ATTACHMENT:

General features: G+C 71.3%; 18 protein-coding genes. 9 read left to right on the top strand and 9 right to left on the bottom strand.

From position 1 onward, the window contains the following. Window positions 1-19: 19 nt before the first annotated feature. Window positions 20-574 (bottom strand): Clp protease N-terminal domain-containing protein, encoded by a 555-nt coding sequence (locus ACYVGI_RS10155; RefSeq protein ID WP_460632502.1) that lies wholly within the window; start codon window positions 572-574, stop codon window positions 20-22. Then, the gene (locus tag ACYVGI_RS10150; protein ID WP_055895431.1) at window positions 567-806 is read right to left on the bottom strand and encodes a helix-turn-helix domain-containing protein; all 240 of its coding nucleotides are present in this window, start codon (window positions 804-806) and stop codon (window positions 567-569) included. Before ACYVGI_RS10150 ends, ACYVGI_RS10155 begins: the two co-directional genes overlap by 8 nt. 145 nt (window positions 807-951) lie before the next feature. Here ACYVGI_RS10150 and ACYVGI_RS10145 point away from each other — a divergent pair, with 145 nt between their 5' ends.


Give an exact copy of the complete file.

General features: G+C 71.3%; 18 protein-coding genes. 9 read left to right on the top strand and 9 right to left on the bottom strand.

From position 1 onward, the window contains the following. Window positions 1-19: 19 nt before the first annotated feature. Window positions 20-574 (bottom strand): Clp protease N-terminal domain-containing protein, encoded by a 555-nt coding sequence (locus ACYVGI_RS10155; RefSeq protein ID WP_460632502.1) that lies wholly within the window; start codon window positions 572-574, stop codon window positions 20-22. Then, the gene (locus tag ACYVGI_RS10150; protein ID WP_055895431.1) at window positions 567-806 is read right to left on the bottom strand and encodes a helix-turn-helix domain-containing protein; all 240 of its coding nucleotides are present in this window, start codon (window positions 804-806) and stop codon (window positions 567-569) included. Before ACYVGI_RS10150 ends, ACYVGI_RS10155 begins: the two co-directional genes overlap by 8 nt. 145 nt (window positions 807-951) lie before the next feature. Here ACYVGI_RS10150 and ACYVGI_RS10145 point away from each other — a divergent pair, with 145 nt between their 5' ends.